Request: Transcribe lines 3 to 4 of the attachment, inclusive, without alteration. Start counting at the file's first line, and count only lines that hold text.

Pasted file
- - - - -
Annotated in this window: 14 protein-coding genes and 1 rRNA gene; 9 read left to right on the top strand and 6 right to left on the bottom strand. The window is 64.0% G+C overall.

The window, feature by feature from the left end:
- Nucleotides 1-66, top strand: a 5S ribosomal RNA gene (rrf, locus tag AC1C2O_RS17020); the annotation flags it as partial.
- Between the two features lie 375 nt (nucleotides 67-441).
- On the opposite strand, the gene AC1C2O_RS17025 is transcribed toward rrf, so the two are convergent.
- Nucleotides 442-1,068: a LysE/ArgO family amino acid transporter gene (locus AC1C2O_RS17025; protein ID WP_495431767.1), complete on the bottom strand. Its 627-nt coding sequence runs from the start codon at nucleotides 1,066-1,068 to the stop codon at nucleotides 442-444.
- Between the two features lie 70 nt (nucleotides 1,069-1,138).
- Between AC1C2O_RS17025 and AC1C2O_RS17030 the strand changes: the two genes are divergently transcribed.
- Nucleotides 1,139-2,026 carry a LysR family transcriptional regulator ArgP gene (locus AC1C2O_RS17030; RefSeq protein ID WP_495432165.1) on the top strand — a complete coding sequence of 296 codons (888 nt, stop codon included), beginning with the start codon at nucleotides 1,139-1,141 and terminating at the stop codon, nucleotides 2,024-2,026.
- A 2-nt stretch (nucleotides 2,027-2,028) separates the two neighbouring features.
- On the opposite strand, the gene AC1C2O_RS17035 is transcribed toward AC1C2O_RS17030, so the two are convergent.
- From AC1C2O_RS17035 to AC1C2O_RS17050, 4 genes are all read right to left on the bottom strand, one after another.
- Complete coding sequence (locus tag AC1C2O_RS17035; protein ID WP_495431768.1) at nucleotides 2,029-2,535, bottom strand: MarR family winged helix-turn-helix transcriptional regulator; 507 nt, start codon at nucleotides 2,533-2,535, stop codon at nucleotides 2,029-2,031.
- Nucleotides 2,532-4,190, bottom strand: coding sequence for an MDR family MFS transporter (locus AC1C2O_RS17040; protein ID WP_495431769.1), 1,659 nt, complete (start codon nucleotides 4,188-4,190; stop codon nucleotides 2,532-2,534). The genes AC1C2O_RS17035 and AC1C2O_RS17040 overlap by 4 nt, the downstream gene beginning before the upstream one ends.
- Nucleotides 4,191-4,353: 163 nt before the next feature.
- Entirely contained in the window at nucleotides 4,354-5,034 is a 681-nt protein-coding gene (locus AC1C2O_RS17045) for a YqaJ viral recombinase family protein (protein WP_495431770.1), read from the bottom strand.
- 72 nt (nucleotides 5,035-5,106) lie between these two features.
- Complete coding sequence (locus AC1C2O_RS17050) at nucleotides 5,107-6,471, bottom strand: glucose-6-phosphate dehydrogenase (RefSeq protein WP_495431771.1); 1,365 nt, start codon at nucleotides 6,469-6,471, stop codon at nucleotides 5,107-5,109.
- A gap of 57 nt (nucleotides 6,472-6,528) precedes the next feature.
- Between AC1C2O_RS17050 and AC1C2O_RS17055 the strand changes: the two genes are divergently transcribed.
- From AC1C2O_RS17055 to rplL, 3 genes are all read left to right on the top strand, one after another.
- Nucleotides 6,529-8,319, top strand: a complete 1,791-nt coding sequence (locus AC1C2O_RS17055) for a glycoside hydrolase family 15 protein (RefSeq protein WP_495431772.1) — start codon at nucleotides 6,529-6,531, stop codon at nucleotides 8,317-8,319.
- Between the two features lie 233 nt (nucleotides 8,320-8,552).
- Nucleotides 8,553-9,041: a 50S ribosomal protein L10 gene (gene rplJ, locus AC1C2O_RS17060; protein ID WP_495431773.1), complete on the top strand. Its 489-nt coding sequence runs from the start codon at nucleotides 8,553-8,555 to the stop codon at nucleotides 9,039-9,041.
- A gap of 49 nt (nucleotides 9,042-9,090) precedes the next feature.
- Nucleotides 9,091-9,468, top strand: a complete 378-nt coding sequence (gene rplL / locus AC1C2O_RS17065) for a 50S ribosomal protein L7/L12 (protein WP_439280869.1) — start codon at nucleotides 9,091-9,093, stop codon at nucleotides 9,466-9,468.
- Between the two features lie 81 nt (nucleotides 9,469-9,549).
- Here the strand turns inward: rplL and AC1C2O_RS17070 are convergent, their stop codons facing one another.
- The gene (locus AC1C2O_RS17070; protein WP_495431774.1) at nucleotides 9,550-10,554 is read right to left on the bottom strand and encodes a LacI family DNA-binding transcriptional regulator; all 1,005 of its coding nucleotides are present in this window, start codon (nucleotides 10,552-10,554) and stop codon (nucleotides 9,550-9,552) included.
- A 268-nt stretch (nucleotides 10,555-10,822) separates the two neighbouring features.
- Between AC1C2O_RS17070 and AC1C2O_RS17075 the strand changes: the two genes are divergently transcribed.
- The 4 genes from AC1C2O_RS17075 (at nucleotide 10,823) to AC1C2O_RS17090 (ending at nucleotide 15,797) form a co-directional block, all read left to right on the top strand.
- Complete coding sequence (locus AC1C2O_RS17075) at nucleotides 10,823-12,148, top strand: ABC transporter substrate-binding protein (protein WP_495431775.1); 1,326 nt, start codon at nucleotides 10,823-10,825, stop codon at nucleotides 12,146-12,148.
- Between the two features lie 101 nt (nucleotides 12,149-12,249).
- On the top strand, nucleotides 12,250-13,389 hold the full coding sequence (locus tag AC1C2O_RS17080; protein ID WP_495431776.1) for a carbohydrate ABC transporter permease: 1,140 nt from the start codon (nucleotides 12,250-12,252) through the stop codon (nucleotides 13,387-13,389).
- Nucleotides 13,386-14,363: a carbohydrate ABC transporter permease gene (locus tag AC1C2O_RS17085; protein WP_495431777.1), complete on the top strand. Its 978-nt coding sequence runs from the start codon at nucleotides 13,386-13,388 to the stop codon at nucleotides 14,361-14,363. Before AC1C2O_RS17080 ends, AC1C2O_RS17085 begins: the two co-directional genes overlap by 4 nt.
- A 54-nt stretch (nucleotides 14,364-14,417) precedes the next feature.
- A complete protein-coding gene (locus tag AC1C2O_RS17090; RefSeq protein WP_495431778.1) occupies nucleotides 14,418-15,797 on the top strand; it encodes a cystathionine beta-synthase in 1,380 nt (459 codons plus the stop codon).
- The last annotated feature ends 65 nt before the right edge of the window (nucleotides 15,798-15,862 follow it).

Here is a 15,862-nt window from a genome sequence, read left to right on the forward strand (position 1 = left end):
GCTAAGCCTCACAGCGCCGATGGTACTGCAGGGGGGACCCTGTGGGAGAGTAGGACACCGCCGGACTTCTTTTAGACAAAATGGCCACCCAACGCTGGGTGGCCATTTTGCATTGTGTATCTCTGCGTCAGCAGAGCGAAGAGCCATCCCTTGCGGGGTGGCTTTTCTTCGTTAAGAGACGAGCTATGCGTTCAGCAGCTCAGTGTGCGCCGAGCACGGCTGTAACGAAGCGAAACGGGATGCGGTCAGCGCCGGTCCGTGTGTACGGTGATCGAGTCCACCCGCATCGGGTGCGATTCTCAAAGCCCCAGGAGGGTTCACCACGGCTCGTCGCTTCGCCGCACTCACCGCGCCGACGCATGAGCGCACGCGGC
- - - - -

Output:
- Nucleotides 1-66, top strand: a 5S ribosomal RNA gene (rrf, locus tag AC1C2O_RS17020); the annotation flags it as partial.
- Between the two features lie 375 nt (nucleotides 67-441).